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Friday 17, Jun 2016

  Evidence Suggests Lord Coe Knew About Doping Corruption

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A senior Conservative MP has suggested that the position of Lord Sebastian Coe as the IAAF president could be at risk over “very, very disturbing” allegations about his knowledge of the doping problems of Russia.

Jesse Norman, chairman of the culture, media and sport select committee, said the “jury is out” on whether he has confidence in Sebastian Coe in his present role. Norman remarked he expects the Tory peer to make a return before the committee to answer fresh questions and issue an apology to the parliament among the potential measures available if it is shown he misled parliament.

Tory MP Damian Collins said that the position of Coe as president of the IAAF will be ‘impossible’ unless he can provide a ‘robust explanation’. Collins added he thinks this is really significant information on the evidence about doping in Russia that he was sent the detailed allegations four months before the evidence became public and yet denied any knowledge.

Norman told BBC Radio 4’s Today program he would say it is almost certain that we will want to have Lord Coe back in front of the committee. Norman added competence is one thing, confidence is another thing and part of that would also be to assess whether he is giving the IAAF the leadership that he has promised and also commented that may all be swept away if the committee comes to the view that there’s been some issue of misleading Parliament here. Norman also said it was very disturbing that an email sent to Coe had detailed allegations about a Russian marathon champion asked to pay £360,000 to senior athletics officials to have her drugs offences covered up. Coe, now the president of the International Association of Athletic Federations, received the email outlining the doping scandal in August 2014.

This was after an investigation by the BBC’s Panorma program claimed that Coe might have misled the parliament in 2015 about when and what he knew about the Russian doping scandal. The BBC also gathered evidence that strongly suggests Sebastian Coe turned Papa Massata Diack, the disgraced former official at the centre of the corruption scandal, to help him win the presidential election.

Meanwhile, the IAAF has said Coe was right to pass on information to the ethics commission he received in 2014 about allegations of a plot to blackmail a Russian athlete over blood results. The world governing body of athletics said the panel told Sebastian Coe it was already aware of the allegations that were being “actively investigated”, so left the case with it. The athlete-in-question was Liliya Shobukhova, the former London marathon winner who was asked to pay €450,000 (£360,000) to officials for concealing her doping offences and allowing her to run in the London Olympics. The Russian athlete was eventually sanctioned for doping offences and a sum of €300,000 (£240,000) was repaid to her from an account belonging to Black Tidings, the company in Singapore controlled by a business associate of Papa Massata Diack and also now the focus of a criminal investigation being conducted by the French financial authorities.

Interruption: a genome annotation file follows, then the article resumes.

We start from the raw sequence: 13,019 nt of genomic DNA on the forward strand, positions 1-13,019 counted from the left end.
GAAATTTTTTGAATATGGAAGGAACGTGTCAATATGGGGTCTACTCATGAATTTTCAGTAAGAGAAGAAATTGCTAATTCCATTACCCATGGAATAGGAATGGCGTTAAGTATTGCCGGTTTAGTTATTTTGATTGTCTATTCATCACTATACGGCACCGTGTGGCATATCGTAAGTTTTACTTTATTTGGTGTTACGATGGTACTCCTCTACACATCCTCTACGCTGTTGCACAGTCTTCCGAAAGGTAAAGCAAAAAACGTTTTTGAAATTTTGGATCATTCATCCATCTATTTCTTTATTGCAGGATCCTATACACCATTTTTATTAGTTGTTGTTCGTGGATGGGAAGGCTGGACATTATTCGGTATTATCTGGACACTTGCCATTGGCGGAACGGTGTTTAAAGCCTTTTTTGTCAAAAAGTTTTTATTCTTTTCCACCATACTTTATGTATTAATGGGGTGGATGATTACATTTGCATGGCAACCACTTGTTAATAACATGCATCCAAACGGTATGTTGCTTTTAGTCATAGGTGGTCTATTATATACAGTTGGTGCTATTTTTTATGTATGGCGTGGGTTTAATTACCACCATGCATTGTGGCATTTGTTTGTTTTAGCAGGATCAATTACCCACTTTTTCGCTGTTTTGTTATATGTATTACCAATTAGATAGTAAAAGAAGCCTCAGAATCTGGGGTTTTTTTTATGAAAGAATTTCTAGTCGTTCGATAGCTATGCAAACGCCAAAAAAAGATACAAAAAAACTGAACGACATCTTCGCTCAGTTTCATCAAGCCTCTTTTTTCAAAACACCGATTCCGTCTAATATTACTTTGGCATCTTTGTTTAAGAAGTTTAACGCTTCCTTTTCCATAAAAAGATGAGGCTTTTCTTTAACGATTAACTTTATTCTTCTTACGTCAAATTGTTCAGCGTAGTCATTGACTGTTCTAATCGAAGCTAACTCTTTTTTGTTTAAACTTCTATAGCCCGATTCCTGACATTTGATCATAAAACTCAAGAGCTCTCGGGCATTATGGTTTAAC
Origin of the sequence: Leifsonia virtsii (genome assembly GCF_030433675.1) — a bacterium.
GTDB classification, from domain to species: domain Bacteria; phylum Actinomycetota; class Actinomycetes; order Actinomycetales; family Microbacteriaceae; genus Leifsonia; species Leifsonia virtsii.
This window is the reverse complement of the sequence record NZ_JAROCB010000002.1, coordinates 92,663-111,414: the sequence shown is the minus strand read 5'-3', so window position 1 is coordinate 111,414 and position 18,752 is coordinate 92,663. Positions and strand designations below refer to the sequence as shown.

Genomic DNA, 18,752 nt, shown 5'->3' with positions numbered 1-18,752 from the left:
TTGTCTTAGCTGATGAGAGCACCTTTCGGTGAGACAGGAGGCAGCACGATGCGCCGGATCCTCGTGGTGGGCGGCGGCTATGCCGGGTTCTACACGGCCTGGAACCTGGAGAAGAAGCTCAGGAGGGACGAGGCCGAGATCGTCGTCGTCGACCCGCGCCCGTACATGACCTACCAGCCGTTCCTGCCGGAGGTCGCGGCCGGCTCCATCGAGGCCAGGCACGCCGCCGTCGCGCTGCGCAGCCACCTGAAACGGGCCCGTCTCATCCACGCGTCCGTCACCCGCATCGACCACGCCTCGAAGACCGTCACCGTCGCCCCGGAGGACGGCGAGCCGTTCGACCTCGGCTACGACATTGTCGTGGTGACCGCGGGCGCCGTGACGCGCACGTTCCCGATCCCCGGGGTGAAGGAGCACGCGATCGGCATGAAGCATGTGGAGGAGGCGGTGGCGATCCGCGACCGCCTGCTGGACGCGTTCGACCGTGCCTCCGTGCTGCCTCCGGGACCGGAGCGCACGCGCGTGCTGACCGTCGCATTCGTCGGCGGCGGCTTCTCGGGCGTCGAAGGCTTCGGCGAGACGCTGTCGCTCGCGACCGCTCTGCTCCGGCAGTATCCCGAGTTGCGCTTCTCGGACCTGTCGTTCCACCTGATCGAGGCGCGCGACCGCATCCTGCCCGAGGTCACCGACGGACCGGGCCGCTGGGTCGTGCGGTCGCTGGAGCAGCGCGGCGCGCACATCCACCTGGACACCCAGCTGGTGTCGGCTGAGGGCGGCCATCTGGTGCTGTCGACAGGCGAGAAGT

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Thursday 20, Aug 2015

  New IAAF President To Target Doping

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Sebastian Coe, who was recently elected as the new head of the International Association of Athletics Federations (IAAF), has vowed to stand by his campaign pledge to establish an independent anti-doping body for the embattled sport.

The world governing body of athletics has been battered by doping allegations over the last few weeks of widespread doping and claims of no action against cheats.

The 58-year-old Briton remarked an independent body is the only way for ensuring an end to all questions about the vigilance of the IAAF. The new IAAF President said we do have to recognize that there is too broad a view that this something – whether real or perceived – that there are conflicts and loopholes and added that an independent system is what we need to close down any thought that we are doing anything other than being entirely vigilant about that.

Coe remarked he is happy to inherit a “very strong sport” from Senegalese Lamine Diack. Coe won the IAAF Presidency by beating Ukraine’s Sergey Bubka 115-92 in a ballot of the IAAF’s 50th Congress. Coe will take his job on August 31, a day after the world championships end inBeijing. A twice Olympic 1,500 meters champion, Coe remarked he have had all the joys of Olympic competition and he had the joys of being part of something special in London a few years ago, but this for him is the pinnacle.